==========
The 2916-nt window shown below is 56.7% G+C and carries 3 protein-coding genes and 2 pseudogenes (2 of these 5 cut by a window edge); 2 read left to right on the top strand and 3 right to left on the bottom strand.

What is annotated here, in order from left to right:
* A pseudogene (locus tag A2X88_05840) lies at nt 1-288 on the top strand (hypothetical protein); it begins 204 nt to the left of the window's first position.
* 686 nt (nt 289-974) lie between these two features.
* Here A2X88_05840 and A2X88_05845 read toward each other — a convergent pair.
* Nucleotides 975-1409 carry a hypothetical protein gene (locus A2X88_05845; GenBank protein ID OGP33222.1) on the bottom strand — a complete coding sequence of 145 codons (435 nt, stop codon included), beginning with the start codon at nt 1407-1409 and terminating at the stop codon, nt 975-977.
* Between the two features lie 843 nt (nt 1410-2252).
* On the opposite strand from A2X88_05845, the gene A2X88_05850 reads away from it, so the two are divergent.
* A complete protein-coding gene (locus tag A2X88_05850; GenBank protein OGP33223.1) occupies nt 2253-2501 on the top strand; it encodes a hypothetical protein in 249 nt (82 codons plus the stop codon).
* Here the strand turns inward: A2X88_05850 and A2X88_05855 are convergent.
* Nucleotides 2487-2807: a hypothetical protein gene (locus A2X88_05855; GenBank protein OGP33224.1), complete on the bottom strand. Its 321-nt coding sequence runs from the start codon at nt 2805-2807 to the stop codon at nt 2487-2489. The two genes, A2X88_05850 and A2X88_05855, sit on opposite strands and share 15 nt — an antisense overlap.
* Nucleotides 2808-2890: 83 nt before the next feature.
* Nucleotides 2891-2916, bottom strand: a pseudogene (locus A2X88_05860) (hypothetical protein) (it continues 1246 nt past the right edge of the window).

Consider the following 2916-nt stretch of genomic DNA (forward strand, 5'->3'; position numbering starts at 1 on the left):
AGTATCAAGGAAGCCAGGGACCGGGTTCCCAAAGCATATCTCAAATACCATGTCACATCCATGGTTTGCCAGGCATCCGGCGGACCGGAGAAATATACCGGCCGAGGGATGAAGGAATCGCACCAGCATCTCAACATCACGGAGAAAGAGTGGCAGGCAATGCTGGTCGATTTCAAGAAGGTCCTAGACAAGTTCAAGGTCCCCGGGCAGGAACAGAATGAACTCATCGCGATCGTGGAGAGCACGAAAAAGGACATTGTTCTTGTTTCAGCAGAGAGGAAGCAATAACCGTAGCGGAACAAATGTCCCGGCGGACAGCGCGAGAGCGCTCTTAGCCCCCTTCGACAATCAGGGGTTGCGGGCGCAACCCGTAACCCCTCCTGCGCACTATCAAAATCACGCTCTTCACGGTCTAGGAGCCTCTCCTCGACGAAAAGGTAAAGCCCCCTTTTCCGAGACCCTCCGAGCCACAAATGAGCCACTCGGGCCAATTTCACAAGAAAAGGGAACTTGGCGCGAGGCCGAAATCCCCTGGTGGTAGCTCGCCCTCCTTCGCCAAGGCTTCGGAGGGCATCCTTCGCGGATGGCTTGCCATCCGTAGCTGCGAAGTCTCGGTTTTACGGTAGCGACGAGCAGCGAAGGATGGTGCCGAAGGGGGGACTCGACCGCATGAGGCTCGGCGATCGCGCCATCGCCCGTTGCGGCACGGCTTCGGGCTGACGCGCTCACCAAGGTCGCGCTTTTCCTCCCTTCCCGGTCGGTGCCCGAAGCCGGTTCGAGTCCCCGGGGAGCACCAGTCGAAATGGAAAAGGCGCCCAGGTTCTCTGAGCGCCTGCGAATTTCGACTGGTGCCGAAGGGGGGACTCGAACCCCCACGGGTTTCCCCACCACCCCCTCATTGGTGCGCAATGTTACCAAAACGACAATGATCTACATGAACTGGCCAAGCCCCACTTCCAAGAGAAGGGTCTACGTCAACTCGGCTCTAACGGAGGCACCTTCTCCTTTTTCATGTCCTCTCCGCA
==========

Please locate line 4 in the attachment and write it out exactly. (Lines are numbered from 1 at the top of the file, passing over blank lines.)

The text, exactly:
* 686 nt (nt 289-974) lie between these two features.